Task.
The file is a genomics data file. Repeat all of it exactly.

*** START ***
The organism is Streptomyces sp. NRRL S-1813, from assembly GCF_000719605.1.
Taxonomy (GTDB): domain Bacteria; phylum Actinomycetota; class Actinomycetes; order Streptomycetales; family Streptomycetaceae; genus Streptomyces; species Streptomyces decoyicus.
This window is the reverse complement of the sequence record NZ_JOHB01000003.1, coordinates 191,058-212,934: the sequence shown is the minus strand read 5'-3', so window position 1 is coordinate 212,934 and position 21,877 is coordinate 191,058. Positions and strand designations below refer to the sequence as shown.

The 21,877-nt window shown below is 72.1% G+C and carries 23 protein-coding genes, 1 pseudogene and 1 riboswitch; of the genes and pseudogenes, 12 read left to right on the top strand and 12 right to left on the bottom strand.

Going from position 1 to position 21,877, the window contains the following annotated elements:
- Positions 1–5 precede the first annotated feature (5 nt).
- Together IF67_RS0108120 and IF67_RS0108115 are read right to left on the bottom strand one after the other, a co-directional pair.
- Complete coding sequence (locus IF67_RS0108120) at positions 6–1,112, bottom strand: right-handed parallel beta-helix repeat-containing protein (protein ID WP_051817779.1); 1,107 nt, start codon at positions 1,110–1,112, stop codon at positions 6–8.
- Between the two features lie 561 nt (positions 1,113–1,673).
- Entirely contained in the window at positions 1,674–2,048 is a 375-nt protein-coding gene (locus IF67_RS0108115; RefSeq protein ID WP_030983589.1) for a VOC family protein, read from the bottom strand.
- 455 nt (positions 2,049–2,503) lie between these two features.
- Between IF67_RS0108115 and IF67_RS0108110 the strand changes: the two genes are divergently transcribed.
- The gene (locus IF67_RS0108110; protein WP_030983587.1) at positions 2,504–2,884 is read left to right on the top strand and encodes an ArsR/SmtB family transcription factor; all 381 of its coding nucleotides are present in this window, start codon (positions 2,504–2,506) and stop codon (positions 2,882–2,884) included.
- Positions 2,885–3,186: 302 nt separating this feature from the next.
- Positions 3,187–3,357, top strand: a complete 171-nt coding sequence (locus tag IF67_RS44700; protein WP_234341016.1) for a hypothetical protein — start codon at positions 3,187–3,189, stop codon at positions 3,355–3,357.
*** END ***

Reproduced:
The organism is Streptomyces sp. NRRL S-1813, from assembly GCF_000719605.1.
Taxonomy (GTDB): domain Bacteria; phylum Actinomycetota; class Actinomycetes; order Streptomycetales; family Streptomycetaceae; genus Streptomyces; species Streptomyces decoyicus.
This window is the reverse complement of the sequence record NZ_JOHB01000003.1, coordinates 191,058-212,934: the sequence shown is the minus strand read 5'-3', so window position 1 is coordinate 212,934 and position 21,877 is coordinate 191,058. Positions and strand designations below refer to the sequence as shown.

The 21,877-nt window shown below is 72.1% G+C and carries 23 protein-coding genes, 1 pseudogene and 1 riboswitch; of the genes and pseudogenes, 12 read left to right on the top strand and 12 right to left on the bottom strand.

Going from position 1 to position 21,877, the window contains the following annotated elements:
- Positions 1–5 precede the first annotated feature (5 nt).
- Together IF67_RS0108120 and IF67_RS0108115 are read right to left on the bottom strand one after the other, a co-directional pair.
- Complete coding sequence (locus IF67_RS0108120) at positions 6–1,112, bottom strand: right-handed parallel beta-helix repeat-containing protein (protein ID WP_051817779.1); 1,107 nt, start codon at positions 1,110–1,112, stop codon at positions 6–8.
- Between the two features lie 561 nt (positions 1,113–1,673).
- Entirely contained in the window at positions 1,674–2,048 is a 375-nt protein-coding gene (locus IF67_RS0108115; RefSeq protein ID WP_030983589.1) for a VOC family protein, read from the bottom strand.
- 455 nt (positions 2,049–2,503) lie between these two features.
- Between IF67_RS0108115 and IF67_RS0108110 the strand changes: the two genes are divergently transcribed.
- The gene (locus IF67_RS0108110; protein WP_030983587.1) at positions 2,504–2,884 is read left to right on the top strand and encodes an ArsR/SmtB family transcription factor; all 381 of its coding nucleotides are present in this window, start codon (positions 2,504–2,506) and stop codon (positions 2,882–2,884) included.
- Positions 2,885–3,186: 302 nt separating this feature from the next.
- Positions 3,187–3,357, top strand: a complete 171-nt coding sequence (locus tag IF67_RS44700; protein WP_234341016.1) for a hypothetical protein — start codon at positions 3,187–3,189, stop codon at positions 3,355–3,357.